Then add the following to your theme’s functions.php file:

/** * Custom search form * */ function be_search_form() { ob_start(); get_template_part( 'searchform' ); return ob_get_clean(); } add_filter( 'genesis_search_form', 'be_search_form' );

Automatically add search form to archive pages

Now that you have customized the search form and the query on search results, it’s time to add your form to the site.

We’ll create a function, be_category_search_form(), that only runs on category archive pages and automatically pulls in the relevant information.

/** * Category search form * @link * */ function be_category_search_form() { if( ! is_category() ) return; global $be_search_form_args; $be_search_form_args = array( 'category' => get_query_var( 'category_name' ), 'placeholder' => 'Search this category…', ); get_search_form(); $be_search_form_args = array(); }

How you add this function to your category archive page will depend upon your theme. If you’re using a Genesis theme, you can use a hook:

add_action( 'genesis_before_loop', 'be_category_search_form' );

If your theme has a category.php or archive.php file, you can place it in there.

Category search shortcode

Another way you could use this is as a shortcode, so you could display the search form on a few specific categories.

Most themes will output the category description as introductory text, or have their own “Introductory Text” field when editing a category. Assuming your theme allows shortcodes in this field, add [be_category_search] into it for a category.

Then add the following code to your theme’s functions.php file or a core functionality plugin:

/** * Category search form shortcode * @see * */ function be_category_search_shortcode( $atts = array() ) { $atts = shortcode_atts( array( 'category' => false, 'placeholder' => false, ), $atts, 'be_category_search' ); global $be_search_form_args; $be_search_form_args = $atts; get_search_form(); $be_search_form_args = array(); } add_shortcode( 'be_category_search', 'be_category_search_shortcode' );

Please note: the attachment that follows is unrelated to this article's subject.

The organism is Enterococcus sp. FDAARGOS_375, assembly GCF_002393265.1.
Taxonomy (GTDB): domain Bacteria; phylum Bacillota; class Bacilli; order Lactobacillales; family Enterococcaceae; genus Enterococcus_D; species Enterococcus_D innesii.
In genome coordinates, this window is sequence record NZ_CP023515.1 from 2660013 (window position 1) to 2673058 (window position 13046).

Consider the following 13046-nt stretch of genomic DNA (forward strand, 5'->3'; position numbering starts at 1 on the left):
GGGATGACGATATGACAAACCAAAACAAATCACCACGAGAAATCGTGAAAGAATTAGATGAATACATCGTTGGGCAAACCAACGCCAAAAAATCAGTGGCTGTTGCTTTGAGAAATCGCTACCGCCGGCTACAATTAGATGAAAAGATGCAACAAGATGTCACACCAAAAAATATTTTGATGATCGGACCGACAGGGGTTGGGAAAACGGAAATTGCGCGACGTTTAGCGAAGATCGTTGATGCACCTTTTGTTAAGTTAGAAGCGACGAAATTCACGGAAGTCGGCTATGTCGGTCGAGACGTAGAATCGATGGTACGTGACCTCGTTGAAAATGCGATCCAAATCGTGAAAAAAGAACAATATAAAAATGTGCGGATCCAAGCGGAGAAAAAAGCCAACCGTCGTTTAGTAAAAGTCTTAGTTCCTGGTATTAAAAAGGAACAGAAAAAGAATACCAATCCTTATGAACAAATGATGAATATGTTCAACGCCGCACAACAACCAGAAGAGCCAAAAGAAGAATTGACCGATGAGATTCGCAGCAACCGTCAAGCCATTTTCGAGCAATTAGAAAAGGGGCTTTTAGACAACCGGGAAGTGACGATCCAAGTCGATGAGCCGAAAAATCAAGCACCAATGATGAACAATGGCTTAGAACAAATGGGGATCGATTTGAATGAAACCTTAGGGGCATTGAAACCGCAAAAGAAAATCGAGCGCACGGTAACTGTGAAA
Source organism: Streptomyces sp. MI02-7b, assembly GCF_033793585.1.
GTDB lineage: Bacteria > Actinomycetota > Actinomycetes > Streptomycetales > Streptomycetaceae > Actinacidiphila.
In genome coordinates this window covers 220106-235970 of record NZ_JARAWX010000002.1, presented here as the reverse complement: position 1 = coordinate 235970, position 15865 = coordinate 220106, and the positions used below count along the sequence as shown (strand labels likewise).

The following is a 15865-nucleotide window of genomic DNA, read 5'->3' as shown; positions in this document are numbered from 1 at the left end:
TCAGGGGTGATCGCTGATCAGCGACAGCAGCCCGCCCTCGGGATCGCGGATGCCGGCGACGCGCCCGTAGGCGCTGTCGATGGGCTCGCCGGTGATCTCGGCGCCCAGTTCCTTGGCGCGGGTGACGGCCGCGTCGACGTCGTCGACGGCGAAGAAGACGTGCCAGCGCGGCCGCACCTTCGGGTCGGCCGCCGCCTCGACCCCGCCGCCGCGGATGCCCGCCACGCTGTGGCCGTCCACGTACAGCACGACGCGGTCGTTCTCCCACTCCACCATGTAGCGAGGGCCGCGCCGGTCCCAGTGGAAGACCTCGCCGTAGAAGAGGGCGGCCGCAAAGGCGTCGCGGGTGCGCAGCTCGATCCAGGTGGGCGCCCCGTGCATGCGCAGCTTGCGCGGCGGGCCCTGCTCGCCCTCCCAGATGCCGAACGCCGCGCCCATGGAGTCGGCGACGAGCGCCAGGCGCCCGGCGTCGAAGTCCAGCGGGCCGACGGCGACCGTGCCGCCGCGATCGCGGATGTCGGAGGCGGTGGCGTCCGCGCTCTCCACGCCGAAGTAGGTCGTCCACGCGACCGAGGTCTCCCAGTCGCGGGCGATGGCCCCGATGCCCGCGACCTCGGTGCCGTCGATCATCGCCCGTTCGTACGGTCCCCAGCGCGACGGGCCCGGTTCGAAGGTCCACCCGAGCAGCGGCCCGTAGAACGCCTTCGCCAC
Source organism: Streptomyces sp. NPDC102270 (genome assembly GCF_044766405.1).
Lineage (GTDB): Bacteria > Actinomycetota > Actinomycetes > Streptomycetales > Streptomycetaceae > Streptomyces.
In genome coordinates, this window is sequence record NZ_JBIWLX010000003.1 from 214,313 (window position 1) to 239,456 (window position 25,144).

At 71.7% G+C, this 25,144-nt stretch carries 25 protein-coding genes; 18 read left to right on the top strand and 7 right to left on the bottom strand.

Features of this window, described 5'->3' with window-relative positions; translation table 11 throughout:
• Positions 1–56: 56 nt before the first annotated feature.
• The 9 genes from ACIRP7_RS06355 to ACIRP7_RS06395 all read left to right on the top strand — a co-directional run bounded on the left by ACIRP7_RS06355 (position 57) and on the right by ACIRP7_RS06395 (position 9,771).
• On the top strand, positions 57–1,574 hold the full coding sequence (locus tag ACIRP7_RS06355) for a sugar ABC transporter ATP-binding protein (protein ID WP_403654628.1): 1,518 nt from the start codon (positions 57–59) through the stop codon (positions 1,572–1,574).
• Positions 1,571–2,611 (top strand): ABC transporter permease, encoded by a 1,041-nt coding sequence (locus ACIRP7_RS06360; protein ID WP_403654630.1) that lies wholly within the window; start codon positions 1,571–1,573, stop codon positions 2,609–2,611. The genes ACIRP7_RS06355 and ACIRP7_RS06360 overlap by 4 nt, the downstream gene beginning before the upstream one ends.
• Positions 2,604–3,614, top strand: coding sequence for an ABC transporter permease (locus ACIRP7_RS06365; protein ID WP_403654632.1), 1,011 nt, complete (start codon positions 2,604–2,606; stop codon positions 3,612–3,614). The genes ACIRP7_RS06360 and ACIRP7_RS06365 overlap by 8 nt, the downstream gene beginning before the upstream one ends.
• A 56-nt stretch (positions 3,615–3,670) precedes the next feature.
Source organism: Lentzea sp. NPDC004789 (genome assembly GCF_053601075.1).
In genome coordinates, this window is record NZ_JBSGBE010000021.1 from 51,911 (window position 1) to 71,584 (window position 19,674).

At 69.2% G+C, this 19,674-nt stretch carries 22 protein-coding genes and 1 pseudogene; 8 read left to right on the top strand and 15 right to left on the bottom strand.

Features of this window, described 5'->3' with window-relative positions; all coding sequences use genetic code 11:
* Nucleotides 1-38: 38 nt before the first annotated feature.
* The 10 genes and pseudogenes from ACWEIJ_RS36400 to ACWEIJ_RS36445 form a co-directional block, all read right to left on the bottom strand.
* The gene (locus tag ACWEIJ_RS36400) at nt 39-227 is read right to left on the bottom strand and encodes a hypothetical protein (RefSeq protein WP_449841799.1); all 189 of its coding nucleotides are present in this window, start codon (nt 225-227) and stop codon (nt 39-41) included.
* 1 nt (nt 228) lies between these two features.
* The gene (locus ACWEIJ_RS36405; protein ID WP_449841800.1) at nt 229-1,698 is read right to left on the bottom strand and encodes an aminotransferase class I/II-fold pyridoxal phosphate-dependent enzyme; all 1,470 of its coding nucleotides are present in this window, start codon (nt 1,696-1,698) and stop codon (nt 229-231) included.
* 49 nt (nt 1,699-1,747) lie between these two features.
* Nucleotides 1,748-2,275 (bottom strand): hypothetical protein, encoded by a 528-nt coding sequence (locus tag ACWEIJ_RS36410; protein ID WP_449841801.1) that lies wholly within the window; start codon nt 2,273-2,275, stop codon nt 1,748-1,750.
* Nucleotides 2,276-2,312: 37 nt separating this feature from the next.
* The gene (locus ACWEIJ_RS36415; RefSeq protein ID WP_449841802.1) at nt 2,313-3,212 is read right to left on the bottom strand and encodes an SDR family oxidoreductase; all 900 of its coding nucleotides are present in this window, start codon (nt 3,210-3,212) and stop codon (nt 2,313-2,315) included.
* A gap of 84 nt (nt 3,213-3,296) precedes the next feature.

Category search block

When possible, I build category landing pages as a block area so we can use Gutenberg blocks on them. I’ll then build my category search block using Advanced Custom Fields. For more information, see Building a block with ACF.

I’ll register my custom block:

acf_register_block_type( array( 'name' => 'category-search', 'title' => __( 'Category Search', 'clientname' ), 'render_template' => 'partials/block-category-search.php', 'category' => 'widgets', 'icon' => 'search', 'mode' => 'preview', ));

I’ll create an ACF field group for the block that lets the user select the category and specify the placeholder text.

I’ll also create the render template file, block-category-search.php, for the block:

<?php /** * Category Search block * * @package Client * @author Bill Erickson * @since 1.0.0 * @license GPL-2.0+ **/ global $be_search_form_args; $be_search_form_args = array( 'category' => get_field( 'category' ), 'placeholder' => get_field( 'placeholder' ), ); get_search_form(); $be_search_form_args = array();

Category Search ACF Module

If the category landing page is too complex to build using the Gutenberg block editor, I’ll use ACF flexible content.

One of the layouts will be category_landing and have fields for category and placeholder.

I’ll have the following in my ea_module() function:

case 'category_landing': global $be_search_form_args; $be_search_form_args = array( 'category' => $module['category'], 'placeholder' => $module['placeholder'], ); get_search_form(); $be_search_form_args = array(); break;

For more information, see Landing Pages with ACF Flexible Content.

Bill Erickson

Bill Erickson is a freelance WordPress developer and a contributing developer to the Genesis framework. For the past 14 years he has worked with attorneys, publishers, corporations, and non-profits, building custom websites tailored to their needs and goals.

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  1. Fabian Todt says

    Couldn’t you just name the hidden input “category_name” (or “category” and set the value to the id) and the correct query var will be set & parsed automatically?

    • Bill Erickson says

      I ran into some issues using category_name for the slug or cat for the ID. It’s been a few months so I don’t remember the exact details, but I think the category parameter triggered is_category to be true in $wp_query, loading the category archive page rather than the search results page. It still did a category-based search but it wasn’t obvious you were viewing a reduced set of posts on the category archive page.

      By using your own custom input and modifying the query with pre_get_posts you don’t have to worry about WordPress getting confused about whether this is a search results page or a category archive.